Finding Pulcinella

Two brothers’ authentic ode to flavors of Naples

TABLE MANNERS Andrea Alegre delivers the goods to Betsy Bates, left, and Rachyl Wilson.

TABLE MANNERS Andrea Alegre delivers the goods to Betsy Bates, left, and Rachyl Wilson.

Photo By Tom Angel

Ristorante Pulcinella 142 Broadway Open for lunch and dinner, Tues.-Fri., 11 a.m.-2 p.m. & 5 p.m.-till close, and for dinner only on Saturdays, 5 p.m.-close. Reservations accepted, but not required, 894-5014

You know when you accidentally make the pasta just right? It’s not overcooked, a little firmer than usual, but still tender. For some reason it is as hard to find the proper al-dente pasta at a restaurant as it is to make it so at home. It’s even harder to find Italian food that stays true to its roots. And harder still to find a restaurant owner who is also the cook, or in the case of Ristorante Pulcinella in downtown Chico, two brothers from Naples who moved to London, then settled in Chico five years ago.

Gnocchi, a potato-based dumpling; soft and subtle, with a Gorgonzola sauce in this case, is my favorite at Pulcinella. To my mouth, it’s one of the best in Northern California. The Penne Alla Sorrentina is penne pasta served with a red sauce, and here the parmesan is heavily baked into the Sorentina sauce. My partner ordered the Sorrentina—we actually switched plates halfway through. If you think red sauce is just red sauce, you need to seek out the Judisco brothers, Alberto and Elio, and have them broaden your horizons. Like anything done extremely well, there is more to it.

Invited into his kitchen to see exactly what more there was, I jokingly told Elio if he made the food less authentic then maybe he would make a killing, like the chains. Elio paused from what was an energetic dance and song as he heated oil in pan and said, “I can’t do that.” For perhaps the only time in our conversation, he became dead serious.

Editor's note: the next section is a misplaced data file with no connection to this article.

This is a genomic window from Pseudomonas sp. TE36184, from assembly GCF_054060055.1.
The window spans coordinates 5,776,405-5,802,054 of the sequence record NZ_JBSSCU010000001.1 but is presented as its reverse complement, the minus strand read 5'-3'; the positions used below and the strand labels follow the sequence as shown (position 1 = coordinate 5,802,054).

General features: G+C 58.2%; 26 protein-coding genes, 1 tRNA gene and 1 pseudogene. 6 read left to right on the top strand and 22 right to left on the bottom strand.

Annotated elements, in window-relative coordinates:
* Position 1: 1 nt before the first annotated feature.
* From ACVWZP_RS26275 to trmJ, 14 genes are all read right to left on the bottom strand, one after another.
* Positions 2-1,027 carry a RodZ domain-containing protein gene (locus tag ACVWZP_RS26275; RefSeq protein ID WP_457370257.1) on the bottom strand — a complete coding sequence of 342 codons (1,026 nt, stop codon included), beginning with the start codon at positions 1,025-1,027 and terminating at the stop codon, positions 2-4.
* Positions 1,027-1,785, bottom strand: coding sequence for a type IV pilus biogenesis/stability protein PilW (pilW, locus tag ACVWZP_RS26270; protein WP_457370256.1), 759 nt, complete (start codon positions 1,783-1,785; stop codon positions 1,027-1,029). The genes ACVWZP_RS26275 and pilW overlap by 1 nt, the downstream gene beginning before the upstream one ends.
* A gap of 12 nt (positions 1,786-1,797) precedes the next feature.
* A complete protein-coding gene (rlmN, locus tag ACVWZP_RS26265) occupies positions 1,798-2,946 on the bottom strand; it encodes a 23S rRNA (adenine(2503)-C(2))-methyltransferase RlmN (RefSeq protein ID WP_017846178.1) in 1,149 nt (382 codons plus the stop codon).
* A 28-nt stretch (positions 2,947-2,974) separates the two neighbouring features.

He quickly moved on to the next thought, though, and led us outside to check out his ‘63 Fiat coupe.

What I like as much as the food at Pulcinella is that the service is gracious and lacks melodrama. Elio and Alberto are incredibly comfortable in their skins—they’re just a couple of brothers from Naples who take food seriously and do not patronize their patrons. Pulcinella is hip to the art of Italian, much like the restaurants that line North Beach in San Francisco.

The servings are hearty, and you can really taste the olive oil—it doesn’t hide like cheap oil. Bread is served with olive oil and balsamic, a simple and honest start to a real Italian dish. Although the bread was average, I enjoyed its simplicity. There is no low-carb meal at Pulcinella, and amazingly enough the brothers Judisco have not bloated up.

Bob Dylan once said, “I don’t talk about what things mean; I talk about what things don’t mean.” Alberto and Elio will not tell you what you want to hear. And pasta is not just pasta, and sauce is not just sauce at Ristorante Pulcinella.